First Faculty Advisor
Second Faculty Advisor
tax equity; homeowner subsidy; Tax Cuts and Jobs Act of 2017
This study explores how the tax law changes made through the Tax Cuts and Jobs Act of 2017 (TCJA) had an impact on horizontal equity within the tax system. Through simulations of the “typical taxpayer,” or the median situated taxpayer and homeowner, homeownership tax benefits were computed using the TCJA law as well as the prior tax law. This was completed for both single and married filing joint taxpayers. The typical taxpayer’s benefits under each tax law were compared across various regions of the country to evaluate how horizontal equity had been changed. The simulations’ findings indicate that as a result of the tax law changes, horizontal equity increased for the typical married filing joint taxpayer, whereas the typical single filer did not achieve an increase of horizontal equity. The findings suggest that the improvement to horizontal equity under the TCJA is primarily due to the doubling of the standard deduction. The findings also suggest that Pierce’s proposition (1989), to place greater limitations or even elimination of the homeowner subsidy completely, would have resulted in a greater improvement to horizontal equity.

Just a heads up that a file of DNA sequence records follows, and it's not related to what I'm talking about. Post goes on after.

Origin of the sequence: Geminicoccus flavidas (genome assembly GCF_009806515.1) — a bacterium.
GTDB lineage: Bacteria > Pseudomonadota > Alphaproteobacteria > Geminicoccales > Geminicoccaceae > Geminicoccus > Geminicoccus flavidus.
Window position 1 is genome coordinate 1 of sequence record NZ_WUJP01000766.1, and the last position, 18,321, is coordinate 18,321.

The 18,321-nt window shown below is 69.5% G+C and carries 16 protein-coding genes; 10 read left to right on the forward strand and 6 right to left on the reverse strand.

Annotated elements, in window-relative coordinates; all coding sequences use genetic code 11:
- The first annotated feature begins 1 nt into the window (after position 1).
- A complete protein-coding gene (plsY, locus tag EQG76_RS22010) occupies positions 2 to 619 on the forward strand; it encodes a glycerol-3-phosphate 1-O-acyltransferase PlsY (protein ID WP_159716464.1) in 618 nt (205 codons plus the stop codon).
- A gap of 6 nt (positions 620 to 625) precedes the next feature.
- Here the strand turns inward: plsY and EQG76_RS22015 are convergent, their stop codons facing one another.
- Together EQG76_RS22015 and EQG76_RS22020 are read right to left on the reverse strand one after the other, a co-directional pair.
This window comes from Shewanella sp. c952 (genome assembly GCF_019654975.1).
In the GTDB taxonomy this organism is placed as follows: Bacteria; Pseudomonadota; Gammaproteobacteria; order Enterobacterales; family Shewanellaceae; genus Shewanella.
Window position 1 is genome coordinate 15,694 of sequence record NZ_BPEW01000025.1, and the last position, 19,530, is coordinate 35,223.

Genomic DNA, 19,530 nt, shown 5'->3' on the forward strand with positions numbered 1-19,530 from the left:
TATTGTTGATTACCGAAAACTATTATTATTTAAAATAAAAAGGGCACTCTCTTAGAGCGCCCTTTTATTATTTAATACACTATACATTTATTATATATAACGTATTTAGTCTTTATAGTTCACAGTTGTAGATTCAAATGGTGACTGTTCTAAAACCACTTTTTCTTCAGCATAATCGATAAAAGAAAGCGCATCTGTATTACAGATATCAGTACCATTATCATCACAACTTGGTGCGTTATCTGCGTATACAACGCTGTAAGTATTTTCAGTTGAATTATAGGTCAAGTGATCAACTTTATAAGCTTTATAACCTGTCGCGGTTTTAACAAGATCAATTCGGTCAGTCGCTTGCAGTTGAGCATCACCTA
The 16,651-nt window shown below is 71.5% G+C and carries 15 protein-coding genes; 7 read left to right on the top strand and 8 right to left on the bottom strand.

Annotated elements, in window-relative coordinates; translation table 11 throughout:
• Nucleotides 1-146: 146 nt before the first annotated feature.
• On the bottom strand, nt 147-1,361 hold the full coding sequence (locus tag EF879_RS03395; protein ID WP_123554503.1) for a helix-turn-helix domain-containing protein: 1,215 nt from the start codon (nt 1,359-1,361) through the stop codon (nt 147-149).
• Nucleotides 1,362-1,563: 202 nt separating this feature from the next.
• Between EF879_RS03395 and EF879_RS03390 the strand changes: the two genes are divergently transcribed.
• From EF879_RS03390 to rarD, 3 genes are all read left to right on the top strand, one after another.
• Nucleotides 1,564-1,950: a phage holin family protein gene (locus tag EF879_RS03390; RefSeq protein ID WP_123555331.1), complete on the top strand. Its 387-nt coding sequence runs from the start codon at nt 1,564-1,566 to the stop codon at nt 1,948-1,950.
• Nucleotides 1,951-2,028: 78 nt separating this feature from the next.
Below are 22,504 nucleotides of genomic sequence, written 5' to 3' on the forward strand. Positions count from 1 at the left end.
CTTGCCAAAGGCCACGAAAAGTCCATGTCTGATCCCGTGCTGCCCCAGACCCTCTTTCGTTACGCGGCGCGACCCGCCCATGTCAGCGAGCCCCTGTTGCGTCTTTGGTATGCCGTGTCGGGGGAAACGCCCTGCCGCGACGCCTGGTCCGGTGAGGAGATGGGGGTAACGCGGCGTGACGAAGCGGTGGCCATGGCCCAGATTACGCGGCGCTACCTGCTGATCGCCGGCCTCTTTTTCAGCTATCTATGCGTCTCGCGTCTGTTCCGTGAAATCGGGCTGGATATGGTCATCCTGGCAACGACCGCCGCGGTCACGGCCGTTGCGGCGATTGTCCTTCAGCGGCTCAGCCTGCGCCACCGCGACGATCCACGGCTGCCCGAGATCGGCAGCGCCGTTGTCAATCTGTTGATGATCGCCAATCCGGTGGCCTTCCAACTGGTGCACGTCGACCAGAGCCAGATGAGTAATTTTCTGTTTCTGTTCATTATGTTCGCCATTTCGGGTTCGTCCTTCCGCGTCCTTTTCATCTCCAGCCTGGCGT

The primary portions of Julia Sheehan’s honors thesis have been incorporated into the following article: Tax Benefits of Homeownership and Horizontal Equity, Krumwiede, Beausejour and Sheehan, Taxes the Tax Magazine, September 2021.